You may also want to check out the background subtraction options in imageJ. I am not too familiar with marine ciliates, but it could be something like an Aspidisca or a Discomorphella... I hope its the latter...they do like to live in fairly anoxic environments.

--David
Back to top
View user's profile Send private message
Adrian



Joined: 24 Aug 2006
Posts: 191
Location: Australia

PostPosted: Fri Oct 06, 2006 1:12 pm    Post subject: Reply with quote

oh its a ciliate? its a strange thing isnt it! well i think it is

thank you

how do i load a user defined backround for the toolkit?

ill check out that ImageJ too thanks.


i got more haha!

what are these bugs?




these are allso still alive and in the same slide as the beast tenticale ciliate, they about half the size or smaller, then the beasts, not as ugly eather.

there where about 6 different types of bugs in the orginal sea water sample, all of them have died off after the first week, accept the beast ciliates and this kind are still alive (week 3 now).

i think i did quite well processing this image, for a microphotography newbie that is!



and this one was allso in the same water however it was found on the 1st day and it was the only one i found of its kind, it vanished quite quickly though, and i never saw it again,

larger the the beasts, not as ugly and allso not as fast/agressive as them, movement and actions slow like a slug, determining the front of its body is to the left by the way it moved, strechy head area, that contracts


by the way anyone have any tips of better improving my image processing? i am just adjusting the levels/curves and unsharp mask, with photoshop

thanks
Back to top
View user's profile Send private message Visit poster's website MSN Messenger
bernhardinho



Joined: 13 Aug 2006
Posts: 560
Location: Germany

PostPosted: Sat Oct 07, 2006 4:02 am    Post subject: Reply with quote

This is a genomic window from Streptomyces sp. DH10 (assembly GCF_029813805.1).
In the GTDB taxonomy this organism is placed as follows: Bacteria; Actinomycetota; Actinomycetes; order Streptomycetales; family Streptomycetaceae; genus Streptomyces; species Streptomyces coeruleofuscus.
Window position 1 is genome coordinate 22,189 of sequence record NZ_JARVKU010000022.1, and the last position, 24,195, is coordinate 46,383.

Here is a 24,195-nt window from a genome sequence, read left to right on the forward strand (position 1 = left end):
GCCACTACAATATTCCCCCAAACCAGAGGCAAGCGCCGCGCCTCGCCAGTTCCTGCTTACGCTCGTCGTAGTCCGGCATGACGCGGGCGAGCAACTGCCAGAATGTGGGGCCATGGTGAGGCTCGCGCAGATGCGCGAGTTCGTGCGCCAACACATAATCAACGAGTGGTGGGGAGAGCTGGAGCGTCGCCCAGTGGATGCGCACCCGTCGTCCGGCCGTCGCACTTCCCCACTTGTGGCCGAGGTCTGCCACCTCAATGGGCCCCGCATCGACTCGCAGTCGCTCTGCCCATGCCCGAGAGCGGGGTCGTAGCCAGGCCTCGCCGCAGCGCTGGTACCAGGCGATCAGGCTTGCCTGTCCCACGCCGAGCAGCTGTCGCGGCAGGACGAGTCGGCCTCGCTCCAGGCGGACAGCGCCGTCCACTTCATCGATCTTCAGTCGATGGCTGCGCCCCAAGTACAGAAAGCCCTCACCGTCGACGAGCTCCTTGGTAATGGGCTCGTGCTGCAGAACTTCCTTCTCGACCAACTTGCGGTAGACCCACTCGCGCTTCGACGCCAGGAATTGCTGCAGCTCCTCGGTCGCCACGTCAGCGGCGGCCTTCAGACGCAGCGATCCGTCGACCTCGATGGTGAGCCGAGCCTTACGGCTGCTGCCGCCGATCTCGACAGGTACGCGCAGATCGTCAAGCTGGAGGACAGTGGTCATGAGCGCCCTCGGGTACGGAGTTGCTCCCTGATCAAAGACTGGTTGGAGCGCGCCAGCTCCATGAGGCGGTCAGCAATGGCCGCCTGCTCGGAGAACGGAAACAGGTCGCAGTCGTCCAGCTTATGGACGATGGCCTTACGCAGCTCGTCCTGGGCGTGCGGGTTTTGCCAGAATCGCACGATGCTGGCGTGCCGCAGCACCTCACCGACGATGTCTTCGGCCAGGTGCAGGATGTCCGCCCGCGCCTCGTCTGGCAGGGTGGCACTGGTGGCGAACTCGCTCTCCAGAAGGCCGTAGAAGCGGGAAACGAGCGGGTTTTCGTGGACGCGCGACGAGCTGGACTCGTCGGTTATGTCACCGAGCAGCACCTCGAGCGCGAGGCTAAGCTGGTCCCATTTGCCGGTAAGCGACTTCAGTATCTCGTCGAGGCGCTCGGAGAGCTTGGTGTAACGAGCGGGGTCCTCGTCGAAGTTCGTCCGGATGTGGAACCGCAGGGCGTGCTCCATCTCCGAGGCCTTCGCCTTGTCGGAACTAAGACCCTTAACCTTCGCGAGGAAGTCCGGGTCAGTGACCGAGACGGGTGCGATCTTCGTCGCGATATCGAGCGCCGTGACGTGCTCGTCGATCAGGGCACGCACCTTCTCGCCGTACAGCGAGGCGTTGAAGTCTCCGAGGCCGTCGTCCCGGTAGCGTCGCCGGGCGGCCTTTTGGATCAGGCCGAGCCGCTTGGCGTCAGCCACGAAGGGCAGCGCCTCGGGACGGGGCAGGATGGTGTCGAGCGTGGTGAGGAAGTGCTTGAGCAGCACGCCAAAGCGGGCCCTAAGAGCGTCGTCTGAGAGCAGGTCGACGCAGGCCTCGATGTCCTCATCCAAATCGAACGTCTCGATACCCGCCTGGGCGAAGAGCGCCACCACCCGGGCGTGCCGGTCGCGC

Hi again,

well, the upper one is very likely to be an Euplotes. The lower one is a ciliate too, could be some sort of Litonotus, Amphileptus or Loxophyllum. By the way, in ciliates there is no "front side" as such. We distinguish between dorsal and ventral side, the latter being defined as to where the mouthopening (peristome) lies.

To the toolkit: well; I work with it using my intuition, I must confess. Load a picture with a more or less even background, now use the little dots you have to move around and you see the effect in the right window. When it's seems even enough click on "File/save background". From then on, everytime you load an image, you just click on "substraction image" and the saved background is apllied.

As to the image processing with PS I think there are better experts than me, but I guess it will be hard to give any advice as long as one doesn't know the original image.

Bernhard
Back to top
View user's profile Send private message Visit poster's website
Display posts from previous:   
Post new topic   Reply to topic    www.photomacrography.net Forum Index -> Photography Through the Microscope All times are GMT - 7 Hours
Page 1 of 1

 
Jump to:  
You cannot post new topics in this forum
You cannot reply to topics in this forum
You cannot edit your posts in this forum
You cannot delete your posts in this forum
You cannot vote in polls in this forum


Powered by phpBB © 2001, 2005 phpBB Group